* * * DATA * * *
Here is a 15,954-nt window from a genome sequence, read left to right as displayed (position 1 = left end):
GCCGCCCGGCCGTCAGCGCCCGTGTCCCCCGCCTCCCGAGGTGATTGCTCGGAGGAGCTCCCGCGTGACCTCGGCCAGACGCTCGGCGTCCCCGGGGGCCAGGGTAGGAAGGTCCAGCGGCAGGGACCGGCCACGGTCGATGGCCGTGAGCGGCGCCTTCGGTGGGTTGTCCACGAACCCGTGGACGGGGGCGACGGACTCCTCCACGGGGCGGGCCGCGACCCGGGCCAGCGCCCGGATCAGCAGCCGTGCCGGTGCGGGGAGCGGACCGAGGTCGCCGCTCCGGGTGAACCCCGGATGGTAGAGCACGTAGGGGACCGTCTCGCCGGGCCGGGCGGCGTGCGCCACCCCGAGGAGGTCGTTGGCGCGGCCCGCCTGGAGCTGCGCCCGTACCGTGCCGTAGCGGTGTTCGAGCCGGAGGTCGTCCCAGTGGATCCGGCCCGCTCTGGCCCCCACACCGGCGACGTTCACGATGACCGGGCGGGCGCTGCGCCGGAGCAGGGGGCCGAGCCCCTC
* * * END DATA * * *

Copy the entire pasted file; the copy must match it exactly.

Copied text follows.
Here is a 15,954-nt window from a genome sequence, read left to right as displayed (position 1 = left end):
GCCGCCCGGCCGTCAGCGCCCGTGTCCCCCGCCTCCCGAGGTGATTGCTCGGAGGAGCTCCCGCGTGACCTCGGCCAGACGCTCGGCGTCCCCGGGGGCCAGGGTAGGAAGGTCCAGCGGCAGGGACCGGCCACGGTCGATGGCCGTGAGCGGCGCCTTCGGTGGGTTGTCCACGAACCCGTGGACGGGGGCGACGGACTCCTCCACGGGGCGGGCCGCGACCCGGGCCAGCGCCCGGATCAGCAGCCGTGCCGGTGCGGGGAGCGGACCGAGGTCGCCGCTCCGGGTGAACCCCGGATGGTAGAGCACGTAGGGGACCGTCTCGCCGGGCCGGGCGGCGTGCGCCACCCCGAGGAGGTCGTTGGCGCGGCCCGCCTGGAGCTGCGCCCGTACCGTGCCGTAGCGGTGTTCGAGCCGGAGGTCGTCCCAGTGGATCCGGCCCGCTCTGGCCCCCACACCGGCGACGTTCACGATGACCGGGCGGGCGCTGCGCCGGAGCAGGGGGCCGAGCCCCTC